Most previous studies looked at the devastating social and demographic effects of a culture gender preference for male babies (aka, cultural and parental sex discrimination). These include population imbalance, and disruption in institutions, economies, and long-term family well-being.
In a new study, Perceived parental sex discrimination, happiness and self-esteem: children’s perspective, Poh-Chua Siah, from the Universiti Tunku Abdul Rahman in Malaysia, found that daughters who felt their parents preferred sons were less happy and had lower self-esteem.
Dr. Siah asked 805 Chinese Malaysian children about their happiness, self-esteem, and if they felt they were treated differently by their parents because of their sex.
Although Malaysian culture in general does not prefer one sex over the other, a preference for boys is clear among Chinese Malaysians (as it is in mainland China), to the extent that sex ratio at birth in that community is now imbalanced.
Dr Siah found that perceived parental sex discrimination (PPSD), happiness and self-esteem were negatively and significantly related, but, crucially, just for girls. Conversely, parents’ perceived sex preferences had no effect on boys’ reported happiness or self-esteem.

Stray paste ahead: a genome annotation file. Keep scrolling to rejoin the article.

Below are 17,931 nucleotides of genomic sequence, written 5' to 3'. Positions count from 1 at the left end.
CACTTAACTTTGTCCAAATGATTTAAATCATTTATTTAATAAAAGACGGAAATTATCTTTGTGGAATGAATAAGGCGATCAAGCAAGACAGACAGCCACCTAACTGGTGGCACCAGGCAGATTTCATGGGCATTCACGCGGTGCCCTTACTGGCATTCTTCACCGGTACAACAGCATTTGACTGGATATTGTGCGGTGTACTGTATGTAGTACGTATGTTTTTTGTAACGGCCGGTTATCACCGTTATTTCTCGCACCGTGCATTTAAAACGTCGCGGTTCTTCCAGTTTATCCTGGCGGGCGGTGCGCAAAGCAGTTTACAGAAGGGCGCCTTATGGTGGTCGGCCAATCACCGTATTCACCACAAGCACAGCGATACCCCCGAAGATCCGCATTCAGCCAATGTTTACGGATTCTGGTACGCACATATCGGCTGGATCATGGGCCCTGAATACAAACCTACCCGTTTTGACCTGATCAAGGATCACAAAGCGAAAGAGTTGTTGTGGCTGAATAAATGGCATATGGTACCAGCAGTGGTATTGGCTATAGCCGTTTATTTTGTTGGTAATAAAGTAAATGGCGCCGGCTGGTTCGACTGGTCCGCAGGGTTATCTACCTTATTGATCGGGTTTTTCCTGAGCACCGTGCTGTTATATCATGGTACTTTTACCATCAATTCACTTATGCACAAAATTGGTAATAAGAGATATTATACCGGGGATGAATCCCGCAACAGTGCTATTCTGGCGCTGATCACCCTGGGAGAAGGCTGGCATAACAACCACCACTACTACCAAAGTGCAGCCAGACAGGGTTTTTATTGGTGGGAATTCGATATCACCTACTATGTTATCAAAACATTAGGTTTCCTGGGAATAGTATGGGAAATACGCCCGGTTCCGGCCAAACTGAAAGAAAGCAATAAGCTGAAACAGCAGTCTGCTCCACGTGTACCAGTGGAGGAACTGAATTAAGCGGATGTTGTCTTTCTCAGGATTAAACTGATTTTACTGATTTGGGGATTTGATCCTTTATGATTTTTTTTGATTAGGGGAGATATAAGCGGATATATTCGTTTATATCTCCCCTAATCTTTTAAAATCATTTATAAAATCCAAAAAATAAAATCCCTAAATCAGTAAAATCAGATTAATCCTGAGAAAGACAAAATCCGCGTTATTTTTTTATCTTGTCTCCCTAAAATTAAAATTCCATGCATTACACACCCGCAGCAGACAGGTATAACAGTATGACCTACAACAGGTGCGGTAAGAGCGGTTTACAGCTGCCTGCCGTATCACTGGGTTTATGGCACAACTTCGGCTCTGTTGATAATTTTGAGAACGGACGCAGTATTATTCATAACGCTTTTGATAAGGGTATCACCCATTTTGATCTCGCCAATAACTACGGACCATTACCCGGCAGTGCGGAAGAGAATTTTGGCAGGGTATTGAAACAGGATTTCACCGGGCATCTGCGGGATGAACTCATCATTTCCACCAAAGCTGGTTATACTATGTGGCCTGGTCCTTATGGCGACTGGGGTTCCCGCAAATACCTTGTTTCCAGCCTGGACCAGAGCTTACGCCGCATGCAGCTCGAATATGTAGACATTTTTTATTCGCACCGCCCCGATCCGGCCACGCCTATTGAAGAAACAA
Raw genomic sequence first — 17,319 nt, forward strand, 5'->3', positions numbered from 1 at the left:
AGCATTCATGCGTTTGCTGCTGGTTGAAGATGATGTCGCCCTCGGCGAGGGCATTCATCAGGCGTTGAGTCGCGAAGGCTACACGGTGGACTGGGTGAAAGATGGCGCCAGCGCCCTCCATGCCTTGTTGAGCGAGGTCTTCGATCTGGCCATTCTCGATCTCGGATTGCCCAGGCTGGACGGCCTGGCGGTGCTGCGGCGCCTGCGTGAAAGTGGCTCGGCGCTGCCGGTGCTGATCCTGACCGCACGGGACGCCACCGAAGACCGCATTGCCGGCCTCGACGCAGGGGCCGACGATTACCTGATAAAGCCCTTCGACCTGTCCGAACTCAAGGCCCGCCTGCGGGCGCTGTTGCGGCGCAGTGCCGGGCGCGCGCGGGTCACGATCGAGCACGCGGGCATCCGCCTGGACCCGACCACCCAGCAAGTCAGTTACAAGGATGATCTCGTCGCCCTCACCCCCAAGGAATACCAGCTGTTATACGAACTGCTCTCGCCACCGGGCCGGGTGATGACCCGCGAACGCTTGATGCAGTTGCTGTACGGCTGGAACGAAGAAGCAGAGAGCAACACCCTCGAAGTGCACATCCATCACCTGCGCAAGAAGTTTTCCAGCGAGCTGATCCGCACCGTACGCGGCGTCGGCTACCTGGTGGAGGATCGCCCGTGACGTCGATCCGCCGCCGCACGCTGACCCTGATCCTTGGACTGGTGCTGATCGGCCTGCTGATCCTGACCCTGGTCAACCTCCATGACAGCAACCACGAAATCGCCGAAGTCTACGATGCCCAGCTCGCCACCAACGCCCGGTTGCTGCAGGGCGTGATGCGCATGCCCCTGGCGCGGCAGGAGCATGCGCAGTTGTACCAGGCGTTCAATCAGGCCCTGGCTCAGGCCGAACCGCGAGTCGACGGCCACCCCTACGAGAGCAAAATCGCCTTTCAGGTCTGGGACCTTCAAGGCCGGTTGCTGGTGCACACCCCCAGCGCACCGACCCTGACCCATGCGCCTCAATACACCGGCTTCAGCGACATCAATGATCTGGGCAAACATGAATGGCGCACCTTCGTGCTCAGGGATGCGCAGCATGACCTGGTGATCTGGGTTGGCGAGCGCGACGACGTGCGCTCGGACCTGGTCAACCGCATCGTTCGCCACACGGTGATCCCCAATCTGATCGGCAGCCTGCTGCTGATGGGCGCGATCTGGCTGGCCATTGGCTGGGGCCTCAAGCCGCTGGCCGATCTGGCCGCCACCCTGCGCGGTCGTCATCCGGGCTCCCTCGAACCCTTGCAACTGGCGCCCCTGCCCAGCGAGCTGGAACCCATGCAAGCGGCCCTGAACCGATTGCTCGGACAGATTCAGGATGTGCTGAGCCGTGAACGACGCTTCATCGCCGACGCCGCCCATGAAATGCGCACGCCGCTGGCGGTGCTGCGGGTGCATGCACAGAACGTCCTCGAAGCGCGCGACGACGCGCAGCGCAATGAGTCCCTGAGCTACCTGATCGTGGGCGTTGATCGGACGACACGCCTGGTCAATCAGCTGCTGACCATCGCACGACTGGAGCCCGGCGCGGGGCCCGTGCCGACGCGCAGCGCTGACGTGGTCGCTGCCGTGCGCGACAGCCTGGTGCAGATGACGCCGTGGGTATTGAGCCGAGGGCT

With a strong preference for boys a feature of many global cultures, Dr Siah’s results, published in the The Journal of Vulnerable Children and Youth Studies, have wide implications.
“Based on previous studies that revealed negative psychological impact associated with low self-esteem and low happiness,” Siah said, “this report suggests that parental preference for sons did have significant psychological impact on daughters, so more effort should be invested to analyze the consequences of the cultural preference for sons.”
Future studies of the effects of PPSD should take interviews, observations and input from parents, as well as reports from the children themselves, into account. With many of the world’s females living in cultures, where a preference for sons is expressed, it is crucial to understand the potential damage such preferences can do.
The Journal of Vulnerable Children and Youth Studies is published by Taylor & Francis, which is making the full article available online . Thanks to Donna Hutchinson of Taylor & Francis Journals.
Joe Kelly is the best-selling author of Dads and Daughters: How to Inspire, Understand, and Support Your Daughter and 5 other fathering books. He is also Co-Founder of New Moon Girls.